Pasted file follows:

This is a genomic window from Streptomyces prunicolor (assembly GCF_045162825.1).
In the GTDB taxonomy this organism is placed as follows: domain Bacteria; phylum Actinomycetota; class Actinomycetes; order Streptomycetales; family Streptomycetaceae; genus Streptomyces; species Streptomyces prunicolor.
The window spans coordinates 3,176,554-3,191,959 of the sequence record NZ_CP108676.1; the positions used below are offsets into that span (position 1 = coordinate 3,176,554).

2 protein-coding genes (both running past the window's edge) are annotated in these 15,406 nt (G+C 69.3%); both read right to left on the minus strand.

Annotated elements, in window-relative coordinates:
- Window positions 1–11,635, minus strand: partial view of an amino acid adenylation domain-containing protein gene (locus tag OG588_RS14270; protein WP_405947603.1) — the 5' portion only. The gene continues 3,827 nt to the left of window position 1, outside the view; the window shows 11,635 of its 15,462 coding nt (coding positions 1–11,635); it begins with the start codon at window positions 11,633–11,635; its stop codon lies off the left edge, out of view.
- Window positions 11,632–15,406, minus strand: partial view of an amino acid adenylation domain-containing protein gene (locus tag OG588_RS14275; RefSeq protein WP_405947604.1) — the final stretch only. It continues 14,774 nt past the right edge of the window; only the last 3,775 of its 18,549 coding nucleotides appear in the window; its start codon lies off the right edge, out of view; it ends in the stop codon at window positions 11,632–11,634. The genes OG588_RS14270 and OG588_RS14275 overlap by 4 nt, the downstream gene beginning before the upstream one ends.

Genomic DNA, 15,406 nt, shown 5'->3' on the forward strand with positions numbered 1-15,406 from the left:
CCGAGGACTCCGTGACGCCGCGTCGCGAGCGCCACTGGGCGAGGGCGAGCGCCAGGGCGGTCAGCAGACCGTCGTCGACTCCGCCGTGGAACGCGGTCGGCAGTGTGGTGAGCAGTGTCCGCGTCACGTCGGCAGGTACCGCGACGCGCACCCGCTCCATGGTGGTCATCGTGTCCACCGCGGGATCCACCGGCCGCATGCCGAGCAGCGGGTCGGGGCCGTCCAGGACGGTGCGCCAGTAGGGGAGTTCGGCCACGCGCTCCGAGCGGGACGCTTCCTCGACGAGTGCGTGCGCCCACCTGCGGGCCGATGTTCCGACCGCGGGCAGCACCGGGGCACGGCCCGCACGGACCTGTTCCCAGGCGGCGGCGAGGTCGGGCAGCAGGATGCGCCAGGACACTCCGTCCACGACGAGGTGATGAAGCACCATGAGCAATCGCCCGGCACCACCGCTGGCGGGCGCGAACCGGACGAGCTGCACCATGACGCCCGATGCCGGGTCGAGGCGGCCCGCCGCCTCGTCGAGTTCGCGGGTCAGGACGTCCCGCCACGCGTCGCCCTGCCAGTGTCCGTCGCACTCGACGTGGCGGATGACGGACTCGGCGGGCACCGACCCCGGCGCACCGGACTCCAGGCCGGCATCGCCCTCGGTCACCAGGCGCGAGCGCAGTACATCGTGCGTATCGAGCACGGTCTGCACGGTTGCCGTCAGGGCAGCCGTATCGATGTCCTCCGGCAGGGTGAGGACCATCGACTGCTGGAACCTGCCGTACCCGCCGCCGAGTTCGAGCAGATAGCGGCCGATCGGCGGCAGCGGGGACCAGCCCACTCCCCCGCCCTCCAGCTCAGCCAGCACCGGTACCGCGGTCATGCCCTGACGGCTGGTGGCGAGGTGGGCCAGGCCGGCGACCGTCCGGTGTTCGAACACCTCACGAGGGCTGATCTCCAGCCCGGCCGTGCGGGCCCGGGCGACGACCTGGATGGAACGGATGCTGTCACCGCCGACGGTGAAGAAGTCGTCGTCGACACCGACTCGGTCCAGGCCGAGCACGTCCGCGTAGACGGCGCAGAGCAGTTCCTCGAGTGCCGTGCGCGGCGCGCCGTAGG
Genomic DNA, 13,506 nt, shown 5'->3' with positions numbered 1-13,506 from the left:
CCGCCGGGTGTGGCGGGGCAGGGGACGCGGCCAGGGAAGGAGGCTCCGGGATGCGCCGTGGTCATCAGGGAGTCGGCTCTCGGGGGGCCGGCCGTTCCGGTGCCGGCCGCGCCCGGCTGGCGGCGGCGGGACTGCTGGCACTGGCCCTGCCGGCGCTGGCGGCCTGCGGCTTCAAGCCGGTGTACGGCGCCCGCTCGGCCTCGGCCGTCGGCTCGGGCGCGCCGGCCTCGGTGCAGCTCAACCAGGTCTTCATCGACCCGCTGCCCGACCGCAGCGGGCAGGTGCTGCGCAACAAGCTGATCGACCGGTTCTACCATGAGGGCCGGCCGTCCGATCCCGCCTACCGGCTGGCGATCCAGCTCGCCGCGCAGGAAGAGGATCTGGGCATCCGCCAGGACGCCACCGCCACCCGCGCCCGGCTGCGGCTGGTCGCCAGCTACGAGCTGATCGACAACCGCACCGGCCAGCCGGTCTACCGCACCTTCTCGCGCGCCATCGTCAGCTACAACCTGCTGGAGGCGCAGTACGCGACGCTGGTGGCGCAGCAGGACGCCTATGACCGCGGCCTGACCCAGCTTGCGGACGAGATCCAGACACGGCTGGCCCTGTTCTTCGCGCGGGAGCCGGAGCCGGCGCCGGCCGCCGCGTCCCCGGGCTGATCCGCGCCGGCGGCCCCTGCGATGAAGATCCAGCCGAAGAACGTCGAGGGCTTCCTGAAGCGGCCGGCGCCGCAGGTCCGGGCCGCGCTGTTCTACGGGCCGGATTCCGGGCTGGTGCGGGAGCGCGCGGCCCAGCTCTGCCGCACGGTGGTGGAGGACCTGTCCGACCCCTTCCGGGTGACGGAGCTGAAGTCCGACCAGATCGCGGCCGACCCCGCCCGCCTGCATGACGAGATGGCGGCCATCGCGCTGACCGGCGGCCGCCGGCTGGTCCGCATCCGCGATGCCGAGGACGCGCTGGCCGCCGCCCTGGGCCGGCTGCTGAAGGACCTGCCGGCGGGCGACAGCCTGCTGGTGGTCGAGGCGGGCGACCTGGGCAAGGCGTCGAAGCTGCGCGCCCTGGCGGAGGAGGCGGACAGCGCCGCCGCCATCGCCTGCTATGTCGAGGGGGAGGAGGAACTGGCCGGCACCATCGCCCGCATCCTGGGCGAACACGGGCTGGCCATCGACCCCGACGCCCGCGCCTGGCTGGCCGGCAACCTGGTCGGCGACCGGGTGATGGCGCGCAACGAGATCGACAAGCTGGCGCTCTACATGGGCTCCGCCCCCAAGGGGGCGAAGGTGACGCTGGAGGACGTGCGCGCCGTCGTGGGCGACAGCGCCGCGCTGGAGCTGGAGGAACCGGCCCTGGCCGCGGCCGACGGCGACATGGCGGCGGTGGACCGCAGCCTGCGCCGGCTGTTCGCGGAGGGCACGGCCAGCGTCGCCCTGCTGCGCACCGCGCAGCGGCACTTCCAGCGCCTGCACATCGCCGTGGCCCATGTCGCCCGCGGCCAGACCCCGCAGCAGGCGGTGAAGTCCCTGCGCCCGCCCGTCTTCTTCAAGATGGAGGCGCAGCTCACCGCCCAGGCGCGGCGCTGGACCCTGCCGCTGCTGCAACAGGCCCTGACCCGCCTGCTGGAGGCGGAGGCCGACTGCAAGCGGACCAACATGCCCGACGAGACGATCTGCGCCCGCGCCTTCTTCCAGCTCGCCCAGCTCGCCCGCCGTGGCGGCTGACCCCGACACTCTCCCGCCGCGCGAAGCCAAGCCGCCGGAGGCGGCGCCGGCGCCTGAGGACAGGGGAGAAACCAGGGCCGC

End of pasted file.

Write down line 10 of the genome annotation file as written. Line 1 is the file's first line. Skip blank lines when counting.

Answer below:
Genomic DNA, 13,506 nt, shown 5'->3' with positions numbered 1-13,506 from the left: